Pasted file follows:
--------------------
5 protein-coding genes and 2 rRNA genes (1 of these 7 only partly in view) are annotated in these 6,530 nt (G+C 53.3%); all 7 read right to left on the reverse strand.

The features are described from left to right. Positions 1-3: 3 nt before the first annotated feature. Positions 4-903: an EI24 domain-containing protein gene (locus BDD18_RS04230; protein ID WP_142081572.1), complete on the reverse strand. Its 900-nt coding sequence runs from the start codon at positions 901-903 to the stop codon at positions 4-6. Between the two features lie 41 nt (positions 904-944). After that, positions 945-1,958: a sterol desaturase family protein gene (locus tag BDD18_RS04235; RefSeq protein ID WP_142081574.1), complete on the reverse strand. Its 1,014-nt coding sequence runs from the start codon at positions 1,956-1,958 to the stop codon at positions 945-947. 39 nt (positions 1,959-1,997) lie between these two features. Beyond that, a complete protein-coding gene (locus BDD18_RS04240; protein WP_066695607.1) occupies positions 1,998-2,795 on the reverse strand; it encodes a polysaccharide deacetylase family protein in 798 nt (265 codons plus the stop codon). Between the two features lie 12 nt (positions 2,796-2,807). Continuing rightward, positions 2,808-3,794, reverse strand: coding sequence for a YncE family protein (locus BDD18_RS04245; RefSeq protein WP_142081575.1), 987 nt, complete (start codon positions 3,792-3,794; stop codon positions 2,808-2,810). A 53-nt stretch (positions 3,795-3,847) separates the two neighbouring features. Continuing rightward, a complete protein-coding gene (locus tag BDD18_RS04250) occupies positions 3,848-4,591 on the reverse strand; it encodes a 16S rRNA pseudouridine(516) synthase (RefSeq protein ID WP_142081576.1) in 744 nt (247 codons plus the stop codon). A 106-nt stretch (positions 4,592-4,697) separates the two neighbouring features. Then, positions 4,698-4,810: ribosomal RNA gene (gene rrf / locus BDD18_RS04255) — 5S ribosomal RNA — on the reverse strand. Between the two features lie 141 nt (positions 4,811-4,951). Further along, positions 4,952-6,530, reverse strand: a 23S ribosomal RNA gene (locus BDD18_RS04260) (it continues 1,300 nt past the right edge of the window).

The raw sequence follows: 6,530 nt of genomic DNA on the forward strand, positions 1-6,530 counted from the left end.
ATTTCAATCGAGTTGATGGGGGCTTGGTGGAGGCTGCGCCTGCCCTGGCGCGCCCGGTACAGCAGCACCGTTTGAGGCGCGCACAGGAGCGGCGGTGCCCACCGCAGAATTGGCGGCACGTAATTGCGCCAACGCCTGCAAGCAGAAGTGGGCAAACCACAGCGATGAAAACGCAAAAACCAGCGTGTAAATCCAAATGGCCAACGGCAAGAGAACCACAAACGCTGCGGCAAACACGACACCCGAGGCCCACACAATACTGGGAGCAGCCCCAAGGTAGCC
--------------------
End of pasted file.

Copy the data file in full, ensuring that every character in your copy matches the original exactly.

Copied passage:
5 protein-coding genes and 2 rRNA genes (1 of these 7 only partly in view) are annotated in these 6,530 nt (G+C 53.3%); all 7 read right to left on the reverse strand.

The features are described from left to right. Positions 1-3: 3 nt before the first annotated feature. Positions 4-903: an EI24 domain-containing protein gene (locus BDD18_RS04230; protein ID WP_142081572.1), complete on the reverse strand. Its 900-nt coding sequence runs from the start codon at positions 901-903 to the stop codon at positions 4-6. Between the two features lie 41 nt (positions 904-944). After that, positions 945-1,958: a sterol desaturase family protein gene (locus tag BDD18_RS04235; RefSeq protein ID WP_142081574.1), complete on the reverse strand. Its 1,014-nt coding sequence runs from the start codon at positions 1,956-1,958 to the stop codon at positions 945-947. 39 nt (positions 1,959-1,997) lie between these two features. Beyond that, a complete protein-coding gene (locus BDD18_RS04240; protein WP_066695607.1) occupies positions 1,998-2,795 on the reverse strand; it encodes a polysaccharide deacetylase family protein in 798 nt (265 codons plus the stop codon). Between the two features lie 12 nt (positions 2,796-2,807). Continuing rightward, positions 2,808-3,794, reverse strand: coding sequence for a YncE family protein (locus BDD18_RS04245; RefSeq protein WP_142081575.1), 987 nt, complete (start codon positions 3,792-3,794; stop codon positions 2,808-2,810). A 53-nt stretch (positions 3,795-3,847) separates the two neighbouring features. Continuing rightward, a complete protein-coding gene (locus tag BDD18_RS04250) occupies positions 3,848-4,591 on the reverse strand; it encodes a 16S rRNA pseudouridine(516) synthase (RefSeq protein ID WP_142081576.1) in 744 nt (247 codons plus the stop codon). A 106-nt stretch (positions 4,592-4,697) separates the two neighbouring features. Then, positions 4,698-4,810: ribosomal RNA gene (gene rrf / locus BDD18_RS04255) — 5S ribosomal RNA — on the reverse strand. Between the two features lie 141 nt (positions 4,811-4,951). Further along, positions 4,952-6,530, reverse strand: a 23S ribosomal RNA gene (locus BDD18_RS04260) (it continues 1,300 nt past the right edge of the window).

The raw sequence follows: 6,530 nt of genomic DNA on the forward strand, positions 1-6,530 counted from the left end.
ATTTCAATCGAGTTGATGGGGGCTTGGTGGAGGCTGCGCCTGCCCTGGCGCGCCCGGTACAGCAGCACCGTTTGAGGCGCGCACAGGAGCGGCGGTGCCCACCGCAGAATTGGCGGCACGTAATTGCGCCAACGCCTGCAAGCAGAAGTGGGCAAACCACAGCGATGAAAACGCAAAAACCAGCGTGTAAATCCAAATGGCCAACGGCAAGAGAACCACAAACGCTGCGGCAAACACGACACCCGAGGCCCACACAATACTGGGAGCAGCCCCAAGGTAGCC